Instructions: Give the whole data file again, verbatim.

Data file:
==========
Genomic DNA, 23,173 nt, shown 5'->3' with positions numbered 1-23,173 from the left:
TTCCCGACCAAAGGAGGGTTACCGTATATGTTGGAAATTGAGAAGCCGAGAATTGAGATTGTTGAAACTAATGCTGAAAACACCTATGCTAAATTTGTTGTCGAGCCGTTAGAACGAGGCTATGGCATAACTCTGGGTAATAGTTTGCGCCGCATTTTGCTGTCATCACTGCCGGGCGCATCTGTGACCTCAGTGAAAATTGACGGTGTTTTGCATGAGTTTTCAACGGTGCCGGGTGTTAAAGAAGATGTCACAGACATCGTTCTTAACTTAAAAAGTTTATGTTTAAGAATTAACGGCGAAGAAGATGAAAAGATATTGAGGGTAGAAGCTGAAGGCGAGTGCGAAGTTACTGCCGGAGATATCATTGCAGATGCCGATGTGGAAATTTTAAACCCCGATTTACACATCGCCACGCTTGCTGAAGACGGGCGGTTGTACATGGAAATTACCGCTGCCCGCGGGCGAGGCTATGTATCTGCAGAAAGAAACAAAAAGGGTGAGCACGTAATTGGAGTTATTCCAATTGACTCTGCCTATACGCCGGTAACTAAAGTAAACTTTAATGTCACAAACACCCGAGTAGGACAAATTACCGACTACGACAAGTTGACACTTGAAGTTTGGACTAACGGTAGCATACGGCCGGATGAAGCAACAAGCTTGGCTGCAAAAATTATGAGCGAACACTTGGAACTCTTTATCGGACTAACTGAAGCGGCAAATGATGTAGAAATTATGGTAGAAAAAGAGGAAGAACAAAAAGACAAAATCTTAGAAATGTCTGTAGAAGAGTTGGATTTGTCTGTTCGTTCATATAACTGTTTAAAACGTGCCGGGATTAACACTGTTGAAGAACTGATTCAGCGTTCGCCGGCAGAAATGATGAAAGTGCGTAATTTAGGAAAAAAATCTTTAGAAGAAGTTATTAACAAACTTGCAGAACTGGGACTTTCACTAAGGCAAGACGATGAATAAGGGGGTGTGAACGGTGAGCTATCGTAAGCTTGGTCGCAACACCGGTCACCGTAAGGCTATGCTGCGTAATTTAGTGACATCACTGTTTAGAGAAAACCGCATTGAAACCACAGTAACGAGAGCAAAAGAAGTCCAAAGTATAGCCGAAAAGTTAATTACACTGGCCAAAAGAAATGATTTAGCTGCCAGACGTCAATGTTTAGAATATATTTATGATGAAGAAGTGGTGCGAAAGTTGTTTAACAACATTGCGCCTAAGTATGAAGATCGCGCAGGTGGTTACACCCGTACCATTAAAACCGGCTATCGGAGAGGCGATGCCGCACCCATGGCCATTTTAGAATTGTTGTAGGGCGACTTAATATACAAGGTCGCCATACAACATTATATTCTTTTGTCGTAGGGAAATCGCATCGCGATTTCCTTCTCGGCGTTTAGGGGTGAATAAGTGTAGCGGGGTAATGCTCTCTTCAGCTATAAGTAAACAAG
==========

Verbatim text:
Genomic DNA, 23,173 nt, shown 5'->3' with positions numbered 1-23,173 from the left:
TTCCCGACCAAAGGAGGGTTACCGTATATGTTGGAAATTGAGAAGCCGAGAATTGAGATTGTTGAAACTAATGCTGAAAACACCTATGCTAAATTTGTTGTCGAGCCGTTAGAACGAGGCTATGGCATAACTCTGGGTAATAGTTTGCGCCGCATTTTGCTGTCATCACTGCCGGGCGCATCTGTGACCTCAGTGAAAATTGACGGTGTTTTGCATGAGTTTTCAACGGTGCCGGGTGTTAAAGAAGATGTCACAGACATCGTTCTTAACTTAAAAAGTTTATGTTTAAGAATTAACGGCGAAGAAGATGAAAAGATATTGAGGGTAGAAGCTGAAGGCGAGTGCGAAGTTACTGCCGGAGATATCATTGCAGATGCCGATGTGGAAATTTTAAACCCCGATTTACACATCGCCACGCTTGCTGAAGACGGGCGGTTGTACATGGAAATTACCGCTGCCCGCGGGCGAGGCTATGTATCTGCAGAAAGAAACAAAAAGGGTGAGCACGTAATTGGAGTTATTCCAATTGACTCTGCCTATACGCCGGTAACTAAAGTAAACTTTAATGTCACAAACACCCGAGTAGGACAAATTACCGACTACGACAAGTTGACACTTGAAGTTTGGACTAACGGTAGCATACGGCCGGATGAAGCAACAAGCTTGGCTGCAAAAATTATGAGCGAACACTTGGAACTCTTTATCGGACTAACTGAAGCGGCAAATGATGTAGAAATTATGGTAGAAAAAGAGGAAGAACAAAAAGACAAAATCTTAGAAATGTCTGTAGAAGAGTTGGATTTGTCTGTTCGTTCATATAACTGTTTAAAACGTGCCGGGATTAACACTGTTGAAGAACTGATTCAGCGTTCGCCGGCAGAAATGATGAAAGTGCGTAATTTAGGAAAAAAATCTTTAGAAGAAGTTATTAACAAACTTGCAGAACTGGGACTTTCACTAAGGCAAGACGATGAATAAGGGGGTGTGAACGGTGAGCTATCGTAAGCTTGGTCGCAACACCGGTCACCGTAAGGCTATGCTGCGTAATTTAGTGACATCACTGTTTAGAGAAAACCGCATTGAAACCACAGTAACGAGAGCAAAAGAAGTCCAAAGTATAGCCGAAAAGTTAATTACACTGGCCAAAAGAAATGATTTAGCTGCCAGACGTCAATGTTTAGAATATATTTATGATGAAGAAGTGGTGCGAAAGTTGTTTAACAACATTGCGCCTAAGTATGAAGATCGCGCAGGTGGTTACACCCGTACCATTAAAACCGGCTATCGGAGAGGCGATGCCGCACCCATGGCCATTTTAGAATTGTTGTAGGGCGACTTAATATACAAGGTCGCCATACAACATTATATTCTTTTGTCGTAGGGAAATCGCATCGCGATTTCCTTCTCGGCGTTTAGGGGTGAATAAGTGTAGCGGGGTAATGCTCTCTTCAGCTATAAGTAAACAAG